Serpents, Seraphs and Memory

By Aryeh Lev Stollman

Published June 25, 2004, issue of June 25, 2004.
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Then the Lord said to Moses, “Make a seraph and mount it on a standard…” [and so] Moses made a copper serpent and mounted it on a standard and when anyone was bitten by a serpent, he would look at the copper serpent and live.

— Numbers 21:8-9

[King Hezekiah] also broke into pieces the copper serpent that Moses had made, for until that time the Israelites had been offering sacrifices to it; he called it Nehushtan.

— Second Kings 18:4

Seraphs stood in attendance on Him. Each of them had six wings: with two he covered his face, with two he covered his legs, and with two he would fly.

— Isaiah 6:2

In the beginning of King Hezekiah’s reign, sometime around 715 BCE, hundreds of years after the Exodus, an ancient idol, the Nehushtan, finally was destroyed. Created by Moses and also referred to at one point as a “seraph — a burning thing” — the Nehushtan survived the lengthy era of the judges and more than a dozen generations of illustrious kings, including the likes of David, Solomon, Asa, Jehosaphat and Jehoash. Where was the Nehushtan kept all this time, and how and when had it become an idol? Had it been worshipped for centuries, or only in the relatively late reign of Hezekiah? How did the memory of its origin and purpose become so distorted in Israel? Clearly Moses the monotheist had not intended to create an idol. As for the preservation and stability of memory, the Second Book of Chronicles mentions that the same King Hezekiah repaired, purified and rededicated the temple that had long lain in disrepair. He then reinstated the Passover, and the text tells us that “since the time of King Solomon, son of David of Israel, nothing like [this great celebration and gathering] had happened in Jerusalem.” How many generations, how many tribes of Israel, had forgotten to fully celebrate the Passover? And finally, what is the connection between the copper serpent that Moses made, at one point called a seraph, and the angelic seraphim mentioned by Isaiah who prophesied in the time of Hezekiah?

To understand and perhaps answer these varied questions of remembering, we must never forget a fundamental fact: A memory is never the actual thing remembered. Memory is a strange, complex and unreliable replica, part facsimile of the thing remembered and — more mysteriously — a part of the person remembering with all that person’s acquired prejudices, predispositions and preconditioning. Our brains — spectacular, woven structures — are themselves looms, which weave our disparate memories together, cross-linking them across time, and enabling our creativity through infinite juxtapositions and permutations. In the end, our memories often are sadly unstable.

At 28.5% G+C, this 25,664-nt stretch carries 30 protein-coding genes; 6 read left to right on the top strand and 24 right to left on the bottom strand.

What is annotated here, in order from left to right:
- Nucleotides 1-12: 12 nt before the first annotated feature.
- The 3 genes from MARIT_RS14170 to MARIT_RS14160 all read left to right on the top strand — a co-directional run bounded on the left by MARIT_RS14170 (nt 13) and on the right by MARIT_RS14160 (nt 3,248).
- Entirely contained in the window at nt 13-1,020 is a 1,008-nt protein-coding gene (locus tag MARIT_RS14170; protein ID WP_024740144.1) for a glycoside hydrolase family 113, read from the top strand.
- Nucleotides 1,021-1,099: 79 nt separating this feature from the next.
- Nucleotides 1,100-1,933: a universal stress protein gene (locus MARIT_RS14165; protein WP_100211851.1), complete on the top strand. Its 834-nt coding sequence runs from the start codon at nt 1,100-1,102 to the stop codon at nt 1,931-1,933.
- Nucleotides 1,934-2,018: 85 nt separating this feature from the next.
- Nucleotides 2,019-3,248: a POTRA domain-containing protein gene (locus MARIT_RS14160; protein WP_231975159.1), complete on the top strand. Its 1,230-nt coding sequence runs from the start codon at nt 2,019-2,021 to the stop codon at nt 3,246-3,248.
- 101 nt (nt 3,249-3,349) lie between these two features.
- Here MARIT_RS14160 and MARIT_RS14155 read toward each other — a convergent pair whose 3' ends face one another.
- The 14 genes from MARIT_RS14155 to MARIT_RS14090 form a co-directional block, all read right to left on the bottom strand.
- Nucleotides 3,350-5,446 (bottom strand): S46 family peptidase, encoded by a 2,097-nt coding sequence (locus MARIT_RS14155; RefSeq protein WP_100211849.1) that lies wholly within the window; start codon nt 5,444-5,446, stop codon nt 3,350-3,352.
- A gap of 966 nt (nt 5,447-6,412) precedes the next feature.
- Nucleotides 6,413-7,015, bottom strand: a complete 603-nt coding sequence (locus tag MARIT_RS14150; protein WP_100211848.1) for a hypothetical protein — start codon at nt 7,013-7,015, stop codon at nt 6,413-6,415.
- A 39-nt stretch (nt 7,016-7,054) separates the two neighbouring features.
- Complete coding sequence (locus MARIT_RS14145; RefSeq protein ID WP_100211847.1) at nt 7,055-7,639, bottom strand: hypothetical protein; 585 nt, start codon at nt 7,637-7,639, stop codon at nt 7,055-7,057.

Though memory is intrinsically flawed, it is still the only way we have to preserve within ourselves something from what passes before us in the unstoppable current of time with its increasing entropy. God sent serpents to bite the children of Israel, a harsh punishment for those complainers whose memories of His providence were so short and who would not remember or acknowledge His many mercies. Moses made a replica serpent, perhaps to remind the people of their sin or on account of some ancient theory of healing unclear to us nowadays. But somewhere along the line, the meaning of that replica changed as our memories are wont to do — in this instance becoming an idol — and King Hezekiah decided the replica needed to be destroyed. But there are odd and unexpected advantages to our unstable faculty of remembering. Sometimes we can go back and make new memories out of old notions. This is the beginning of creativity and often wisdom. And when this happens, the fiery, biting, avenging serpents become not idols to be worshipped but, in the mind of Isaiah, the ministering angels hovering around the Throne of Glory, calling out to one another: Holy, holy, holy! The Lord of Hosts!

Aryeh Lev Stollman, a neuroradiologist, is the author of two novels, “The Far Euphrates” and “The Illuminated Soul,” and a story collection, “The Dialogues of Time and Entropy.”






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